'Impact Of Popular Leaders' Speech Should Not Be Confined To Testing For Immediate Physical Harm': Madras HC Refuses To Quash Case Against BJP's Annamalai
The Madras High Court emphasized that the psychological impact of a statement made by a popular leader must not be merely confined by testing it only to immediate physical harm, and it is the duty of the Court to see if it has caused silent harm in the psyche of the targeted group.
Refusing to quash the criminal proceedings against BJP State Head K Annamalai, the Bench of Justice N Anand Venkatesh observed that, "From the speech of the petitioner, it is unmistakable that he was attempting to portray a calculated attempt made by a Christian Missionary NGO, which is funded internationally, to destroy Hindu culture. It also whips up a communal fervour when he says “we are all running to the Supreme Court to counter this” The public was, therefore, led to believe that Christians are out to finish off Hindu’s and that “we” (in this context Hindus) were running to the Supreme Court to defend it. A petition filed in the interests of the environment was suddenly converted into a vehicle for communal tension."
It was held that, "It is clear from the above discussion that there exists a prima facie intent to create hatred towards a particular religion. These statements were made by a person of stature, whose words have a lot of impact on the masses and as a result, they, prima facie, have a psychological impact on the targeted group."
With that background, the Court stressed that, "the psychological impact of a statement made by a popular leader must not be merely confined by testing it only to immediate physical harm and it is the duty of the Court to see if it has caused a silent harm in the psych of the targeted group, which, at a later point of time, will have their desired effect in terms of violence or even resulting in genocide. Therefore, the non-physical impact of the statements made will also come within the scope of Section 153A of the IPC."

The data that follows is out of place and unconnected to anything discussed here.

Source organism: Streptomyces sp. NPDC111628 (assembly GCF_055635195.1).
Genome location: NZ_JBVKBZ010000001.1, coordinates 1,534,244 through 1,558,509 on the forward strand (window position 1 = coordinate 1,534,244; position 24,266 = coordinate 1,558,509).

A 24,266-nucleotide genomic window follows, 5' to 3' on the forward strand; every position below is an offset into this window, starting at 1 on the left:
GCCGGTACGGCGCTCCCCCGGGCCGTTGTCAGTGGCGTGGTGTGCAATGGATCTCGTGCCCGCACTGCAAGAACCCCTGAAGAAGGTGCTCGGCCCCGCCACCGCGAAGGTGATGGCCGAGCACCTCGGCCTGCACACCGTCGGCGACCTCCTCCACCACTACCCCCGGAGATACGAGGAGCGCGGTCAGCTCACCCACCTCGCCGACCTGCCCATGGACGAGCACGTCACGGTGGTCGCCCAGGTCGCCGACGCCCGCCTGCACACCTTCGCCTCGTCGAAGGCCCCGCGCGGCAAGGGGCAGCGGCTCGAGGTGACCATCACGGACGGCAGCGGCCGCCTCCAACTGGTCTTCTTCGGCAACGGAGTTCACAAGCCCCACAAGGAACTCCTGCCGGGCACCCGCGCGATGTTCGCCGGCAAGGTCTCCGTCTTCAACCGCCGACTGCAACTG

Counsel CV Shyam Sundar appeared for the petitioner, while Counsel V Suresh appeared for the respondent.
In a YouTube interview, Annamalai had stated that it was a Christian Missionary NGO which had approached the Apex Court to seek a ban on firecrackers.
After video clippings of the interview were shared on social media, the respondent, Piyush, filed a complaint with the DGP, Home Secretary, and the Commissioner of Police, Salem. He expressed concerns that the post could incite hatred between two communities. However, he was informed that the interview did not constitute a breach of public peace, and no prima facie case was established.
Subsequently, Piyush invoked Section 156(3) and 200 of the CrPC before the Salem Judicial Magistrate. The Magistrate found a prima facie case under Section 153A and Section 505(1)(b) of the IPC and issued summons to Annamalai. Annamalai challenged the summons and the entire proceedings, contending that his speeches were expressions of anguish. He pointed out that the interview was conducted in 2022, and the complaint was filed about 400 days later, with no untoward incidents occurring during this period based on the speech.
Piyush argued that Annamalai's speech was a dog whistle, conveying a political message in a particular manner understood by a specific demographic. He asserted that necessary state sanction had been obtained, and the Magistrate's detailed order, while taking cognizance, demonstrated a thoughtful application of mind, warranting no interference.
The Court observed that to make out an offence under Section 153A of the IPC, the Court has to take note of Clauses (a) and (b) to Sub-Section (1). There must be words, which are either spoken or written and they must promote or attempt to promote on the ground of religion, disharmony or feelings of enmity or hatred or ill-will between different religious groups or communities and that are likely to disturb the public tranquillity. With that background, it was held that, "The contents of the submissions made by the learned counsel for the petitioner prima facie satisfy every one of the ingredients mentioned".
Resultantly, the petition was dismissed.
Petitioner: Counsel CV Shaym Sundar
Respondents: V Suresh
Cause Title: K Annamalai vs V Piyush